Voices from the Arab press: Hezbollah's financial recklessness must end

A weekly selection of opinions and analyses from the Arab media around the world.

AN ARAMCO employee passes an oil tank at Saudi Aramco’s Ras Tanura oil refinery and terminal in 2018. (photo credit: AHMED JADALLAH/REUTERS)
AN ARAMCO employee passes an oil tank at Saudi Aramco’s Ras Tanura oil refinery and terminal in 2018.
Al-Joumhouria, Lebanon, May 7
There has been a lot of talk that what is happening today is an attempt to change the nature of the free economic system in Lebanon and impose some kind of control over the banking sector. The claim is that Hezbollah is behind this move, seeking to consolidate its power by setting facts on the ground.
How true is this assumption? The hypothesis that Hezbollah seeks to change the Lebanese regime is not a matter of conspiracy or libelous accusation, but rather the explicit ideology of the organization. It is repeatedly cited by the party’s senior leadership. Hezbollah’s main goal, on the political and ideological level, is to make Lebanon, according to Hassan Nasrallah’s statement, “not an independent Islamic republic, but a part of the greater Islamic Republic” – that is, a part of Iran.
The truth is that there is nothing wrong with Nasrallah’s ambition. The pursuit of a political goal, even one we strongly disagree with, is not inherently immoral, provided that it doesn’t contradict the democratic and peaceful nature of our country. The problem emerges when the pursuit of this goal inherently subjugates the Lebanese public to the forces of oppression and intimidation, as we are currently witnessing among government opposition forces within Iran.
The discussion here goes back to the economic system. If history has taught us anything, it’s that Hezbollah benefited directly from Lebanon’s capitalist economy, and particularly from the ability to handle its financial matters behind closed doors through private banks. Hezbollah never waged a war on the Lebanese banking system because it needed it in order to survive. However, things took a downturn after US administrations imposed restrictions on banking freedom and decided to dry up Hezbollah’s funds through sanctions.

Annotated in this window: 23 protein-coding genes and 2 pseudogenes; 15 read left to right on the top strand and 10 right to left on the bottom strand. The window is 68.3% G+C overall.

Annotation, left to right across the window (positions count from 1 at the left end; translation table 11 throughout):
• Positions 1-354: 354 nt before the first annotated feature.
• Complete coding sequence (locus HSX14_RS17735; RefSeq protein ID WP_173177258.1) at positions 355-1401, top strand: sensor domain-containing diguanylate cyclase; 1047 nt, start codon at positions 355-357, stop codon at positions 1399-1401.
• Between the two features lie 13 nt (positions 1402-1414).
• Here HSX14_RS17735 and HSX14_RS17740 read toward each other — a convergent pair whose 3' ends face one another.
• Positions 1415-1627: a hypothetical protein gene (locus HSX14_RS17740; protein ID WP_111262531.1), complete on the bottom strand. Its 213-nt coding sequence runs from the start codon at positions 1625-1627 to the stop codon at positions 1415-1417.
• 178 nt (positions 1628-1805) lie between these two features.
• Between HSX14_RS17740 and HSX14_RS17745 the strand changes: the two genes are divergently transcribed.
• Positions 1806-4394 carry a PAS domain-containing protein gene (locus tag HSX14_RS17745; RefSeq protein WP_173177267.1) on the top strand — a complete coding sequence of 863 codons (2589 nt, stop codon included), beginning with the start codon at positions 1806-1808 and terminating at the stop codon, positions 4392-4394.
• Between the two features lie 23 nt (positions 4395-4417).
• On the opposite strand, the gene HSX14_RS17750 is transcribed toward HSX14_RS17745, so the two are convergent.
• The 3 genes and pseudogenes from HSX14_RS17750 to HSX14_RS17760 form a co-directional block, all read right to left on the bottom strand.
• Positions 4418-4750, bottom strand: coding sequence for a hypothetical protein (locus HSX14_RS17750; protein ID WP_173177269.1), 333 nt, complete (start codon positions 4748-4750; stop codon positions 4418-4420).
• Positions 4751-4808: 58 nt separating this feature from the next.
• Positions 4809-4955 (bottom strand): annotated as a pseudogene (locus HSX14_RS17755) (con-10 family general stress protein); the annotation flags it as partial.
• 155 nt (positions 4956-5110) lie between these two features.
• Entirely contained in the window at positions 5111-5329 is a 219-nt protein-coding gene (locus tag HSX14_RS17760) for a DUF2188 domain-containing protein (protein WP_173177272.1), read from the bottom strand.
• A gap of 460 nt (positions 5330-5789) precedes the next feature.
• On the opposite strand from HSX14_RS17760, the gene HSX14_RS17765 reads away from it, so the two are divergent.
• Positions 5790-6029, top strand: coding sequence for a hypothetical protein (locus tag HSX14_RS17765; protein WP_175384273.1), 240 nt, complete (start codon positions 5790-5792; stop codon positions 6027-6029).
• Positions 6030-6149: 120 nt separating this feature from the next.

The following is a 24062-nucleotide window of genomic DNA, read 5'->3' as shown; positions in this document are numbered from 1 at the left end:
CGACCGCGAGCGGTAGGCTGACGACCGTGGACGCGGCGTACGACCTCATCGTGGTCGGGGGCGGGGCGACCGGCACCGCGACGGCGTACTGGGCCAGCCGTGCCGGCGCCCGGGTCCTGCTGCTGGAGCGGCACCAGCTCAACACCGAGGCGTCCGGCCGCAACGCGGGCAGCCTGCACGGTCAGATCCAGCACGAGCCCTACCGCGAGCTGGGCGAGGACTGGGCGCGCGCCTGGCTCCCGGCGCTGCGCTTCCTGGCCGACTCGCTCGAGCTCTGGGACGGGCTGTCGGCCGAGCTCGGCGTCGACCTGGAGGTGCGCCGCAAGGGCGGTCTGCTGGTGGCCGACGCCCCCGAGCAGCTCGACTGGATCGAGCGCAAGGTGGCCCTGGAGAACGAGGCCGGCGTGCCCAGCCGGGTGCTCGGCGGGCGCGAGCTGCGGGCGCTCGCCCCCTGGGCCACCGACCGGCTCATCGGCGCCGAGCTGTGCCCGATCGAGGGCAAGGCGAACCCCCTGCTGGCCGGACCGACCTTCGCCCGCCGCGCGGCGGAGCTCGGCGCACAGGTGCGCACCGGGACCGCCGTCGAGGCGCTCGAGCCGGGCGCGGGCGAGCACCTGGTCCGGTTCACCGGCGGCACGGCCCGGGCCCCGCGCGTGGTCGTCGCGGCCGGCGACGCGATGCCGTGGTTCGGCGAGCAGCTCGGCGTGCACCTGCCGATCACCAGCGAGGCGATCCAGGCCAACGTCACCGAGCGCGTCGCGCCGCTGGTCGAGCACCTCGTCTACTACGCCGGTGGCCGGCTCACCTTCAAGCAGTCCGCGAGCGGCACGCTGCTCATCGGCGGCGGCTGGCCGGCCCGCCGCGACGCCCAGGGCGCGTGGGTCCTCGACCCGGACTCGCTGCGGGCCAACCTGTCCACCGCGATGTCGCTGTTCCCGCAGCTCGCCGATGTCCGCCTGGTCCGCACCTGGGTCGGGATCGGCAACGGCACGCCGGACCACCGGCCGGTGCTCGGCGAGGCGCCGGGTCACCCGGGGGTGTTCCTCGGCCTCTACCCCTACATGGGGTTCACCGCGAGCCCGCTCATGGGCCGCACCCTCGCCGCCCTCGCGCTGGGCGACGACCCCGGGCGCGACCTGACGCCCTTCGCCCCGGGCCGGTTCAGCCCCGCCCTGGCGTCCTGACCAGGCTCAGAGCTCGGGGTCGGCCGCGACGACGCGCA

A case in point was the Hezbollah-linked Jammal Trust Bank, which was forced to close last year because of US sanctions. This is where the confrontation between Hezbollah and the banking sector began emerging. While the Lebanese government is seeking to launch an economic rescue plan backed by the International Monetary Fund, Hezbollah is seeking to protect its financial interests in Lebanon.
Today, I want to say the following: It is simply unacceptable for us Lebanese to bear any costs associated with Hezbollah’s expansionist agenda. The debt we have must not be used in vain to serve Hezbollah’s new military projects. The only way forward is to stop our country’s financial deterioration, restore stolen public money and start a process of economic revival. This cannot be achieved without stopping the political and financial wastefulness imposed by Hezbollah. Otherwise, every penny we save and every dollar we raise from international donors will simply go down the drain in the service of others. – Mustafa Alloush
Al-Jazirah, Saudi Arabia, May 6
While we’re waiting for the coronavirus epidemic to pass, it is also becoming clearer and clearer that what’s next to come is a widespread economic crisis – not merely within Saudi Arabia or the Arab region, but across the world.
Therefore, the interview given by the Saudi finance minister to Saudi television last week did not surprise me, even if I had reservations about its timing. I thought it should have been postponed until the so-called fog of war disappears and things become clearer about what life might look like in the post-corona era. But everything the minister said was expected. The coronavirus crisis alone is enough to stir up the economy, all the more so when it is combined with plunging oil prices.
Saudi Arabia has previously experienced economic crises and limited financial flows. However, it emerged stronger and more resilient from all of them. The financial crisis of the early 1990s, in which King Abdullah bin Abdulaziz, may God have mercy on him, was forced to tighten the belt on the economy, resulted in an economic restructuring of the kingdom, which allowed us to emerge from the crisis stronger than we were during the entire previous decade. Similarly, I’m confident that Saudi Arabia will emerge from this crisis within two to three years stronger than we are now, especially given our robust political alliances and our strong stance in the global economy.